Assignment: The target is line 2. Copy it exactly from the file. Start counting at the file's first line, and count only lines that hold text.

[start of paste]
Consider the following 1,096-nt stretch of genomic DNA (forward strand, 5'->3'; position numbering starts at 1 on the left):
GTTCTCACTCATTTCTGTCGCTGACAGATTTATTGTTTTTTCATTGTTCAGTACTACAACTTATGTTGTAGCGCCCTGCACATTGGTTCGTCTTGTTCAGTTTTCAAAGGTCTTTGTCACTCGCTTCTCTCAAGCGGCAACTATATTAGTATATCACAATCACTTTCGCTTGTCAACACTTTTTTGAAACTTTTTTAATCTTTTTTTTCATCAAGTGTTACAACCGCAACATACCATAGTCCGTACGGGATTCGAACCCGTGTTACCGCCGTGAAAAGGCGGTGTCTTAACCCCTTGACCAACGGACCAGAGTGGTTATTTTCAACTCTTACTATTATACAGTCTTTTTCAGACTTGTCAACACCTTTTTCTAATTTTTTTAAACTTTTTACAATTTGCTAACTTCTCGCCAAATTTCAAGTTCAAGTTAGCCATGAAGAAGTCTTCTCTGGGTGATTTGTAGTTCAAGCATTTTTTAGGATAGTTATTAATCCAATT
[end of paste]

GTTCTCACTCATTTCTGTCGCTGACAGATTTATTGTTTTTTCATTGTTCAGTACTACAACTTATGTTGTAGCGCCCTGCACATTGGTTCGTCTTGTTCAGTTTTCAAAGGTCTTTGTCACTCGCTTCTCTCAAGCGGCAACTATATTAGTATATCACAATCACTTTCGCTTGTCAACACTTTTTTGAAACTTTTTTAATCTTTTTTTTCATCAAGTGTTACAACCGCAACATACCATAGTCCGTACGGGATTCGAACCCGTGTTACCGCCGTGAAAAGGCGGTGTCTTAACCCCTTGACCAACGGACCAGAGTGGTTATTTTCAACTCTTACTATTATACAGTCTTTTTCAGACTTGTCAACACCTTTTTCTAATTTTTTTAAACTTTTTACAATTTGCTAACTTCTCGCCAAATTTCAAGTTCAAGTTAGCCATGAAGAAGTCTTCTCTGGGTGATTTGTAGTTCAAGCATTTTTTAGGATAGTTATTAATCCAATT